Consumers are so used to the taste of rancid olive oil that they may not know what the real stuff should taste like. There is a range of flavors, from grassy to fruity, from mild to bold and even spicy, but generally, Cord advises that olive oil should taste green and have some pepperiness. That pepperiness signals the presence of healthful antioxidants. It doesn’t mean the olive oil should be green; color has nothing to do with it—the fresher the oil, the better.
People make the analogy between olive oil and coffee or chocolate, said Cord. These foods can range from mellow to bitter. “The difference with olive oil is that a lack of bitterness is actually unhealthy.”
Olives pulled off the tree are so bitter you can’t even eat them without treating them or soaking them in brine, he added.
When he teaches at a culinary school in Boston, he said he has students taste old, rancid oil as well as one that is bitter and peppery. Out of habit and familiarity, most tend to prefer the rancid oils, he said.
Consumers who prefer less peppery olive oils should consider the more mellow oils made from arbequina olives, for example.
Finally, for an oil to be certified as extra virgin does not mean it’s of high quality. It simply means it’s free of defects.
Olive oil is here to stay. As with so much else, becoming educated about olive oil is the best thing a consumer can do.
Tips for Buying and Storing Olive Oil
– Taste before you buy. Different olive oils have different flavor profiles, so find what you like. If you can get guidance in tasting, you’ll learn to tell if an olive oil has started to go rancid. Find a retailer who has done the research and cares about the provenance of the products. In New York City, try Fairway Market (tasting stations at various locations), Oliviers & Co. (various locations), Di Palo’s Fine Foods (200 Grand St., Little Italy), or O Live Brooklyn (60 Broadway, South Williamsburg).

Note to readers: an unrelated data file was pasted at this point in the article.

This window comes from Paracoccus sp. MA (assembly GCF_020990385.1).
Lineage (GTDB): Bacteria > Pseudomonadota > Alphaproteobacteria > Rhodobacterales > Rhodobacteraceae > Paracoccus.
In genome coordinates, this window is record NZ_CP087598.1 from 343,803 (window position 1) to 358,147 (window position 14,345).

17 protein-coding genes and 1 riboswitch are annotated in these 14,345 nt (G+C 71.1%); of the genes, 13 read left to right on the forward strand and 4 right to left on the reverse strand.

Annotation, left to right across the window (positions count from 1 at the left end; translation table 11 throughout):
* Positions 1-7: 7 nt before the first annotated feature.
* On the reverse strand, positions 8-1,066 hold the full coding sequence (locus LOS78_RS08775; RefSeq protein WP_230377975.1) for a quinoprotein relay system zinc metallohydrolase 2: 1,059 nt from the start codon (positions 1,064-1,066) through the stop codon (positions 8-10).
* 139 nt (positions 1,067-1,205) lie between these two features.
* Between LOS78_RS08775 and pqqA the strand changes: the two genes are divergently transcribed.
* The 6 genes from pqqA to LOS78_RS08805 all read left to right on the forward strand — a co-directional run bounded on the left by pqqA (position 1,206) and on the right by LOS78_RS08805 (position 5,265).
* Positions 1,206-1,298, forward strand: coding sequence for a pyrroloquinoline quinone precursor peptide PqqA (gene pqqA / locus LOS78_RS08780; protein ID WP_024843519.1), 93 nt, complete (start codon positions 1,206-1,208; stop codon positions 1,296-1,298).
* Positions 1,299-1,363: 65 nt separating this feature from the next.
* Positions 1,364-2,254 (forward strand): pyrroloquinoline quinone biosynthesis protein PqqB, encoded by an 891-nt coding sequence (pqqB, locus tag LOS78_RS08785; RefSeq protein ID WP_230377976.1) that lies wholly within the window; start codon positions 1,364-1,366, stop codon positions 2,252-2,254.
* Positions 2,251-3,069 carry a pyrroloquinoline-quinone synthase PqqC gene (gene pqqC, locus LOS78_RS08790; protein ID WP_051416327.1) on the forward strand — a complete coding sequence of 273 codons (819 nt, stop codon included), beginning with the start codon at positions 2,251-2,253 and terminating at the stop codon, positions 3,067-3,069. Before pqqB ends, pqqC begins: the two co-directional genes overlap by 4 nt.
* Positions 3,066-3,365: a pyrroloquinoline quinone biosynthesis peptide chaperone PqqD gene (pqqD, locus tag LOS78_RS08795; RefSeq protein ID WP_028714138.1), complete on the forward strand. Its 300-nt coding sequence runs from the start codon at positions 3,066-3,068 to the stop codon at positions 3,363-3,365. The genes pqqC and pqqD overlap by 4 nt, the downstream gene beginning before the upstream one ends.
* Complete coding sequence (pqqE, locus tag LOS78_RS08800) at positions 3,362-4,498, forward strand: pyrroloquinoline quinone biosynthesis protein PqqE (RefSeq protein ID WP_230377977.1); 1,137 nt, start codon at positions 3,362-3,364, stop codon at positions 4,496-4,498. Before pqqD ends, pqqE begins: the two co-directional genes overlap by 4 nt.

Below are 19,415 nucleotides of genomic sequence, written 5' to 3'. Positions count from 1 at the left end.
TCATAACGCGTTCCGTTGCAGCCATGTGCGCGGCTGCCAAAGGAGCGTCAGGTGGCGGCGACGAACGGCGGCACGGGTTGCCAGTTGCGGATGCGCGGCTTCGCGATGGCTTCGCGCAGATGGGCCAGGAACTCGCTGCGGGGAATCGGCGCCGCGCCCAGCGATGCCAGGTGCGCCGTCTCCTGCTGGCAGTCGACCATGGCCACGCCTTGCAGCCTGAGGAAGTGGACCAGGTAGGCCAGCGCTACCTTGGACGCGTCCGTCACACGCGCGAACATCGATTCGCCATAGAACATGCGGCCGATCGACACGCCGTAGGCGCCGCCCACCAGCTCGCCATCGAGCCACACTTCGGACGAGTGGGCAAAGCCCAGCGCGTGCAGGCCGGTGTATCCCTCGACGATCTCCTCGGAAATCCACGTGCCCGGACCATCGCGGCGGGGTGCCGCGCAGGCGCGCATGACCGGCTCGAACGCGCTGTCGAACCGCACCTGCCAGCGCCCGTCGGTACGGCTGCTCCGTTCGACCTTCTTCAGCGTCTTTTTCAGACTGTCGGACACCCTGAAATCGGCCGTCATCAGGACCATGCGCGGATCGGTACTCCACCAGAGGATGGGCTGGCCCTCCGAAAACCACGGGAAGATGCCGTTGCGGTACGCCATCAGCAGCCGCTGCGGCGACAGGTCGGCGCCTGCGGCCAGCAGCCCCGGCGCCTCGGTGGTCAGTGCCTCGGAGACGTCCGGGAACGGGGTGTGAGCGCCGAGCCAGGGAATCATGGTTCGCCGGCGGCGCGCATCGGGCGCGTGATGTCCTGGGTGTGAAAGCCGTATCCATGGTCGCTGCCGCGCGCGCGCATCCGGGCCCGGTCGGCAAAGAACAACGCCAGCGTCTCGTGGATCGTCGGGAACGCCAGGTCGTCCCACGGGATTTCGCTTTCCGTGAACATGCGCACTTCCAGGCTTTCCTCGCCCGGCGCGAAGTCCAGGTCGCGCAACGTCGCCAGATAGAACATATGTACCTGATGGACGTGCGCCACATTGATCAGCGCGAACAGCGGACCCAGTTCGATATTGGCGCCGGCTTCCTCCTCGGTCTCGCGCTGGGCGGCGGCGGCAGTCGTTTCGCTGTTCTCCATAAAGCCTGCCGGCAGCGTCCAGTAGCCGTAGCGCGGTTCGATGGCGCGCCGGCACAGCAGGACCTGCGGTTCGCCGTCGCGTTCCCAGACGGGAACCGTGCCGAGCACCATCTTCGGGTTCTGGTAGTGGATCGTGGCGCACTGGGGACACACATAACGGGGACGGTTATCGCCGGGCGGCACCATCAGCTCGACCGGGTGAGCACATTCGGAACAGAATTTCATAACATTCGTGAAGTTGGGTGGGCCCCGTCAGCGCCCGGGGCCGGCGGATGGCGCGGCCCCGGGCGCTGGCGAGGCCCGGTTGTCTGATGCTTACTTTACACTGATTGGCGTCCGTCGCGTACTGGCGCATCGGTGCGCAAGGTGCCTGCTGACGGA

– If you can’t taste an olive oil before you buy and find it rancid once at home, take it back to the store.
– Buy oil in dark glass bottles, which filter out the light.
– Look for a recent harvest date, ideally (olives are harvested once a year). If that’s not available, look for a bottling date. A good quality extra virgin olive oil that’s high in anti-oxidants will last longer than a poor quality oil, said Cord, possibly up to two years.
– For European olive oils, look for Protected Denomination of Origin or Protected Geographical Indication (IGP) seals.
– Look for quality seals, such as the North American Olive Oil Association (NAOOA) seal.
– Look for winners of olive oil competitions.
– Store bottles away from light and heat, away from the stove, windowsill, or top of the refrigerator).
Source theepochtimesTrue Taste of Olive Oil and Tips for its Buying and Storing,